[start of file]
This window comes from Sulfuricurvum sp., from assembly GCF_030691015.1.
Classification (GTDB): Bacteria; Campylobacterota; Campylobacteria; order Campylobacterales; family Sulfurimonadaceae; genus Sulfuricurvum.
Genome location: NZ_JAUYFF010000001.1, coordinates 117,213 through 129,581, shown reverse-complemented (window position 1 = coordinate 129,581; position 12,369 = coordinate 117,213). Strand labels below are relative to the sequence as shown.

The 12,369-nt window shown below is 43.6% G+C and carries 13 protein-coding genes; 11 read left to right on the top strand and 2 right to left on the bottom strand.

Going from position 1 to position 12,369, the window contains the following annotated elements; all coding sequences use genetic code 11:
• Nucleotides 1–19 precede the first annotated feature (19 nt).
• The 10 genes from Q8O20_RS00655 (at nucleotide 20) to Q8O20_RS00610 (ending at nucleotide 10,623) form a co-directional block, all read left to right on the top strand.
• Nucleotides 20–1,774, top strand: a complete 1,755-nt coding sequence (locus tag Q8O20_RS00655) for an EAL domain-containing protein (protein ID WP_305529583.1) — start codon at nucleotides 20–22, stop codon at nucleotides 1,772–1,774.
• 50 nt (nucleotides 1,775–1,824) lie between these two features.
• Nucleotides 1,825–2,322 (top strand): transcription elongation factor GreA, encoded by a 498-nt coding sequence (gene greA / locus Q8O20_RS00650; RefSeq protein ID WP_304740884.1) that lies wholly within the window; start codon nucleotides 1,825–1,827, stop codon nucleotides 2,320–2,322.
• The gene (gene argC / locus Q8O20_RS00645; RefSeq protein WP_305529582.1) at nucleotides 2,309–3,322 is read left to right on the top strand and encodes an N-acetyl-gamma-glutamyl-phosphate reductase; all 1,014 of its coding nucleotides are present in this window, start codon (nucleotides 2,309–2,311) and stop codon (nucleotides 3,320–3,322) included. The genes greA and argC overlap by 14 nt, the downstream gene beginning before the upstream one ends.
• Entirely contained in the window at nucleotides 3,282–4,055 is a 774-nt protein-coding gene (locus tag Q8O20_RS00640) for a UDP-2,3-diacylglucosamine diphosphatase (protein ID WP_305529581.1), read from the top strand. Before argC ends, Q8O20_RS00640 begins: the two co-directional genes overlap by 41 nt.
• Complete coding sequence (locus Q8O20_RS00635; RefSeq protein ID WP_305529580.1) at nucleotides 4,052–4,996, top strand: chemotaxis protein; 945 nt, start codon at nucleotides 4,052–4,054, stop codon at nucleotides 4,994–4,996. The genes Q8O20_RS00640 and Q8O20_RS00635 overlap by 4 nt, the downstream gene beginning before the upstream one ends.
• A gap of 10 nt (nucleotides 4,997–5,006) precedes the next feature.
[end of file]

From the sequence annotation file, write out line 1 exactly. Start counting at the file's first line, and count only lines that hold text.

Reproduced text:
This window comes from Sulfuricurvum sp., from assembly GCF_030691015.1.